‘Contempt for Mueller?’: Democrats Threaten to Hit Special Counsel with Subpoena

House Judiciary Committee Chairman Rep. Jerrold Nadler (D-N.Y) has announced that Special Counsel Robert Mueller will not be testify as preliminary planned on May 15. The real news is that Nadler also threatened the subpoena Mueller.

“He will come at some point. If it’s necessary, we will subpoena him,” he said.

It remains to be seen if President Donald Trump will attempt to assert executive privilege, as he did in response to subpoenas of former White House counsel Don McGahn and the full Mueller report.

CNN legal analyst and attorney Ross Garber said that Trump may try to claim executive privilege to prevent Mueller from testifying unless that testimony is “narrowly tailored.” Garber speculated that Mueller would respect an executive privilege claim pending a court review.

Then he asked the question, “Contempt for Mueller?”

We are, of course, getting ahead of ourselves a little here. First we need to see how Trump and/or Mueller chooses to respond. If Trump asserts executive privilege and Mueller goes along with that then the ball will be back in the court of House Democrats.  They’ve held Attorney General William Barr in contempt for refusing to comply with a subpoena of the full Mueller report and underlying evidence. Could Mueller be next?

“So far the House is moving very, very cautiously on issuance and enforcement of subpoenas. It’s unclear if and when it will hold anyone in contempt,” Garber told Law&Crime. “I expect there will continue to be negotiations between the administration and the Judiciary Committee over possible Mueller testimony.”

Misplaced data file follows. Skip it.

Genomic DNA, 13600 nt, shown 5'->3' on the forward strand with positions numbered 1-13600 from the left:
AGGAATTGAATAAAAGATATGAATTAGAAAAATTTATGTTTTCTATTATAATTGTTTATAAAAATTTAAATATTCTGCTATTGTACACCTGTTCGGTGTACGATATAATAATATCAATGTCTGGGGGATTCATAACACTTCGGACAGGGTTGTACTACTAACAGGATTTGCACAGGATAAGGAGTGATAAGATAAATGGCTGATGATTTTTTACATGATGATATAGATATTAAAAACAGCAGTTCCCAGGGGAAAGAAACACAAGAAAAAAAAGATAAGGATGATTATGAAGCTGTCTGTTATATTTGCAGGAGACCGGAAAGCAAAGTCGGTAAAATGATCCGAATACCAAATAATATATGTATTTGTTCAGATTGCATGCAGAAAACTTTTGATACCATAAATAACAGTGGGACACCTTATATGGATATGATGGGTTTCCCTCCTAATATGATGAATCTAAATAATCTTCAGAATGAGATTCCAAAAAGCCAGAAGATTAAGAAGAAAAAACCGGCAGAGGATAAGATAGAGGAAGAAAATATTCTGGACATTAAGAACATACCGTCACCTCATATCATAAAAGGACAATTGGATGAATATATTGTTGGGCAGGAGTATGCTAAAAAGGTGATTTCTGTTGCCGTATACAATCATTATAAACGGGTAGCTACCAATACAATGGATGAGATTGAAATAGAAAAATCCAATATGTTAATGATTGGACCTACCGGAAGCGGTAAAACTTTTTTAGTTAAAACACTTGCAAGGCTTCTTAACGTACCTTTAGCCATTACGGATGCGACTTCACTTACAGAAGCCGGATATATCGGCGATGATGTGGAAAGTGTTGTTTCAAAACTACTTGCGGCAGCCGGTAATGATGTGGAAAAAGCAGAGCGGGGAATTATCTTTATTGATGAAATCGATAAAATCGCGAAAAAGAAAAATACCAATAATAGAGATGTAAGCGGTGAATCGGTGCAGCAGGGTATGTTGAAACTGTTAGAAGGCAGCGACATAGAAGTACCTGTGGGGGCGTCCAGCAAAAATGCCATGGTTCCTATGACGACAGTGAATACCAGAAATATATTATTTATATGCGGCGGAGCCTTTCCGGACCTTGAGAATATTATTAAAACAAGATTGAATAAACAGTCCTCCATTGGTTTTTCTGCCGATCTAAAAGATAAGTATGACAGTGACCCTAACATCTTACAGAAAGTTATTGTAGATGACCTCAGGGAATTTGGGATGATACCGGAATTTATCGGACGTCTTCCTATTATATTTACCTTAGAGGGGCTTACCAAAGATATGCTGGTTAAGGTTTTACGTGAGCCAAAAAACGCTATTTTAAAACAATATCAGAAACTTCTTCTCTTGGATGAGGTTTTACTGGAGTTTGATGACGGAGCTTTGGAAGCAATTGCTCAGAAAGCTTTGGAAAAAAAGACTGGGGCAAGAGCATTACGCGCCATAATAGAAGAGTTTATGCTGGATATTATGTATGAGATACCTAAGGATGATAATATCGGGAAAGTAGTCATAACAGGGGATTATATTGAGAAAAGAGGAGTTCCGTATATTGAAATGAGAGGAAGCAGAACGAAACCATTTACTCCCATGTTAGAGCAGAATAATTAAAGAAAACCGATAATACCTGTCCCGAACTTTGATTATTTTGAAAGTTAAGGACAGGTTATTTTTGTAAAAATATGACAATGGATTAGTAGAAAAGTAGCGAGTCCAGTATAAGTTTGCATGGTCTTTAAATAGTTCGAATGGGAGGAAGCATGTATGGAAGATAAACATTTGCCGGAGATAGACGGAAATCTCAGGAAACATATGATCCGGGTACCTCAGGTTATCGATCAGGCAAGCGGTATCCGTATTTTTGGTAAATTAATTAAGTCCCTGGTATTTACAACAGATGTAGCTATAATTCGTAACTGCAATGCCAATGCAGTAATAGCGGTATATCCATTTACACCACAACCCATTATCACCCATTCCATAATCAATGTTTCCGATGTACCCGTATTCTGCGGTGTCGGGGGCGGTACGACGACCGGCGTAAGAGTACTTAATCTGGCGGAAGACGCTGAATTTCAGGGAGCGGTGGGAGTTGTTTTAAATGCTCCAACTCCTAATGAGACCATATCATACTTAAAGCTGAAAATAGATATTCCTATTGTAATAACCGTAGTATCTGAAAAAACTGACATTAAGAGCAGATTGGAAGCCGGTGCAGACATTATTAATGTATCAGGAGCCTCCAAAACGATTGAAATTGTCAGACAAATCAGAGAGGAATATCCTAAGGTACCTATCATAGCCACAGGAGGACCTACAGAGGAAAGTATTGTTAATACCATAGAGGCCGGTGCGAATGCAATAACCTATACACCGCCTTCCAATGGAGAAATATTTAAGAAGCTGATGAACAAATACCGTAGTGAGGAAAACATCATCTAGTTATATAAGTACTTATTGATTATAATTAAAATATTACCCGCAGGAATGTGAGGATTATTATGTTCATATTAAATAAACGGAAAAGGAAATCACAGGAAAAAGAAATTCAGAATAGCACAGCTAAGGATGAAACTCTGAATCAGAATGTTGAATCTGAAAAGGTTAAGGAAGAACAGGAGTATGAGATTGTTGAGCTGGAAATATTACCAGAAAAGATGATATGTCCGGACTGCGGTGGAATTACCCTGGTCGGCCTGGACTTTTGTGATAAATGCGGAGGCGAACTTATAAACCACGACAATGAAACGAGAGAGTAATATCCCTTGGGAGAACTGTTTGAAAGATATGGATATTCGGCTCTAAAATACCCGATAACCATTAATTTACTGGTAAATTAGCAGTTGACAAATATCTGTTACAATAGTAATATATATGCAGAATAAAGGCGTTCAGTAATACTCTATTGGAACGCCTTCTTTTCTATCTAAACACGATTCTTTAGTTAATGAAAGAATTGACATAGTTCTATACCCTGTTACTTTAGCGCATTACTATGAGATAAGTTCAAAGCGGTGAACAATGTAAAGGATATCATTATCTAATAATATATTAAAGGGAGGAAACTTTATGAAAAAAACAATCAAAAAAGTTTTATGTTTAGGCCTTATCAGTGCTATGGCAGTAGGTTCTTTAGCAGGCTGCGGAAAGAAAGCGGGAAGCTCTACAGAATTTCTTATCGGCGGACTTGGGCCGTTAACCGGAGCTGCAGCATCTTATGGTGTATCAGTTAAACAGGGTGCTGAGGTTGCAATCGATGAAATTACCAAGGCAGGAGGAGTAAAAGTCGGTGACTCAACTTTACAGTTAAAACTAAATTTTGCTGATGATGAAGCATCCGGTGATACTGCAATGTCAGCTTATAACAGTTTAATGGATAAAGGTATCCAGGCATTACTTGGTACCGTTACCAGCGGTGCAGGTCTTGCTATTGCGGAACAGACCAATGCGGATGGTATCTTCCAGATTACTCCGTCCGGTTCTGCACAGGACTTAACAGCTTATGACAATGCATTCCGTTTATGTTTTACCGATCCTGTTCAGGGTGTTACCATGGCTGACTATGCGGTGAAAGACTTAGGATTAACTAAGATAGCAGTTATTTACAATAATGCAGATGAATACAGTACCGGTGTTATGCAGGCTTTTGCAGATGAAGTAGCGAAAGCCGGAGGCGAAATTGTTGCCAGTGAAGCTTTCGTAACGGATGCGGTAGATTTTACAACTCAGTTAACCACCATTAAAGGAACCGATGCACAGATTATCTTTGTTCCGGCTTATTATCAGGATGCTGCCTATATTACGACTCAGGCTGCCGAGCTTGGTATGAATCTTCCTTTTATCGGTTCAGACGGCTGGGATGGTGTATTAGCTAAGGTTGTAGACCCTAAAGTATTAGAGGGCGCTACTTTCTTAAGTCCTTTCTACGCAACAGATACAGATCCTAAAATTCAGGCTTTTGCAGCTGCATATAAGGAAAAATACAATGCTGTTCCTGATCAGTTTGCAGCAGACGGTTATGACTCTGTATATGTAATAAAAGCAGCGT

It is notable that on the same day Barr was held in contempt the case against then-president Barack Obama‘s Attorney General Eric Holder was settled. Holder once recommended that Obama assert executive privilege when faced with a Fast and Furious probe. Holder was subsequently cited for contempt. That was in 2012.

More than 64,000 documents related to Fast and Furious were eventually handed over to the House — on Election Day, Nov. 4, 2014. Holder resigned from his post on Sept. 25, 2014.

Seeing as the case was only just settled, this provides some perspective on how long these kinds of fights can drag out.

It’s also a notable case because the privilege claim Trump may make could mirror the excerpt Garber shared above, on Assertion of Executive Privilege in Response to Congressional Demands for Law Enforcement Files.

Holder argued that “information about ongoing criminal prosecutions” are protected by privilege. That would certainly mean, in this context, that Mueller is not permitted to discuss redacted information that Democrats have attempted to get from Barr. The issue is how much a privilege claim would extend to anything Mueller might say about the rest of the now-public report. Some have argued that Trump doesn’t have a claim on that.

Democrats may also be interested in asking Mueller about his private interactions with Barr, plus the letter he sent Barr airing concerns about the rollout of the Mueller report.

[Image via Alex Wong/Getty Images]

Matt Naham is managing editor of Law&Crime. He formerly worked as news editor and weekend editor at Rare.

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